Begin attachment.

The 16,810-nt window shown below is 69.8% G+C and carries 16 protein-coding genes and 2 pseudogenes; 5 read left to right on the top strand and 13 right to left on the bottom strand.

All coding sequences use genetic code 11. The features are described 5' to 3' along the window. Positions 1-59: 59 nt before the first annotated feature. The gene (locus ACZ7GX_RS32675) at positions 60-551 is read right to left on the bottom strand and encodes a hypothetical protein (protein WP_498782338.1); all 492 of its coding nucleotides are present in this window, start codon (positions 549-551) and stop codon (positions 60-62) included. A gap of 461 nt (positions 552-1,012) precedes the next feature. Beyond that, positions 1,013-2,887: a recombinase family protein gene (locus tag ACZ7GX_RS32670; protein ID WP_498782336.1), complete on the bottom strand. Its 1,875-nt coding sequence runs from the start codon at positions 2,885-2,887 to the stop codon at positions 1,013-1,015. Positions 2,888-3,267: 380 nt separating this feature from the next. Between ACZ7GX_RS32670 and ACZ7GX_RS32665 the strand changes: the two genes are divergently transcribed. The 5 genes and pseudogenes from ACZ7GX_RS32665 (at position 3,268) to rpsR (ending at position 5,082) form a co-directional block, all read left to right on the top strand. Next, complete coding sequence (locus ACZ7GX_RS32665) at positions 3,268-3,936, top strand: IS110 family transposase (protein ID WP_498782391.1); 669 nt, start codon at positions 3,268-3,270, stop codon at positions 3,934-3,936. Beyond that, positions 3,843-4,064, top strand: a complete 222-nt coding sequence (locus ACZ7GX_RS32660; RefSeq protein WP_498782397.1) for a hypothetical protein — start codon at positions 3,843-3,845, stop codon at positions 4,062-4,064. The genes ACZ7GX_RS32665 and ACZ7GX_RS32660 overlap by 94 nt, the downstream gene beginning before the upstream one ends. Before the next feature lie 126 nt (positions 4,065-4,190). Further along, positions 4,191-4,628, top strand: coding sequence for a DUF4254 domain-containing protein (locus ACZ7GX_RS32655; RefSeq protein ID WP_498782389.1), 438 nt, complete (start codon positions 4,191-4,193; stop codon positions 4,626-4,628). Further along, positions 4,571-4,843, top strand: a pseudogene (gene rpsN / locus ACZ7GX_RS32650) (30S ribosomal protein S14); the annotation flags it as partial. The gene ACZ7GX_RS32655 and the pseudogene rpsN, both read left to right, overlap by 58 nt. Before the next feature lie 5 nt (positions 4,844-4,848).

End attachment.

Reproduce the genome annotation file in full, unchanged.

The 16,810-nt window shown below is 69.8% G+C and carries 16 protein-coding genes and 2 pseudogenes; 5 read left to right on the top strand and 13 right to left on the bottom strand.

All coding sequences use genetic code 11. The features are described 5' to 3' along the window. Positions 1-59: 59 nt before the first annotated feature. The gene (locus ACZ7GX_RS32675) at positions 60-551 is read right to left on the bottom strand and encodes a hypothetical protein (protein WP_498782338.1); all 492 of its coding nucleotides are present in this window, start codon (positions 549-551) and stop codon (positions 60-62) included. A gap of 461 nt (positions 552-1,012) precedes the next feature. Beyond that, positions 1,013-2,887: a recombinase family protein gene (locus tag ACZ7GX_RS32670; protein ID WP_498782336.1), complete on the bottom strand. Its 1,875-nt coding sequence runs from the start codon at positions 2,885-2,887 to the stop codon at positions 1,013-1,015. Positions 2,888-3,267: 380 nt separating this feature from the next. Between ACZ7GX_RS32670 and ACZ7GX_RS32665 the strand changes: the two genes are divergently transcribed. The 5 genes and pseudogenes from ACZ7GX_RS32665 (at position 3,268) to rpsR (ending at position 5,082) form a co-directional block, all read left to right on the top strand. Next, complete coding sequence (locus ACZ7GX_RS32665) at positions 3,268-3,936, top strand: IS110 family transposase (protein ID WP_498782391.1); 669 nt, start codon at positions 3,268-3,270, stop codon at positions 3,934-3,936. Beyond that, positions 3,843-4,064, top strand: a complete 222-nt coding sequence (locus ACZ7GX_RS32660; RefSeq protein WP_498782397.1) for a hypothetical protein — start codon at positions 3,843-3,845, stop codon at positions 4,062-4,064. The genes ACZ7GX_RS32665 and ACZ7GX_RS32660 overlap by 94 nt, the downstream gene beginning before the upstream one ends. Before the next feature lie 126 nt (positions 4,065-4,190). Further along, positions 4,191-4,628, top strand: coding sequence for a DUF4254 domain-containing protein (locus ACZ7GX_RS32655; RefSeq protein ID WP_498782389.1), 438 nt, complete (start codon positions 4,191-4,193; stop codon positions 4,626-4,628). Further along, positions 4,571-4,843, top strand: a pseudogene (gene rpsN / locus ACZ7GX_RS32650) (30S ribosomal protein S14); the annotation flags it as partial. The gene ACZ7GX_RS32655 and the pseudogene rpsN, both read left to right, overlap by 58 nt. Before the next feature lie 5 nt (positions 4,844-4,848).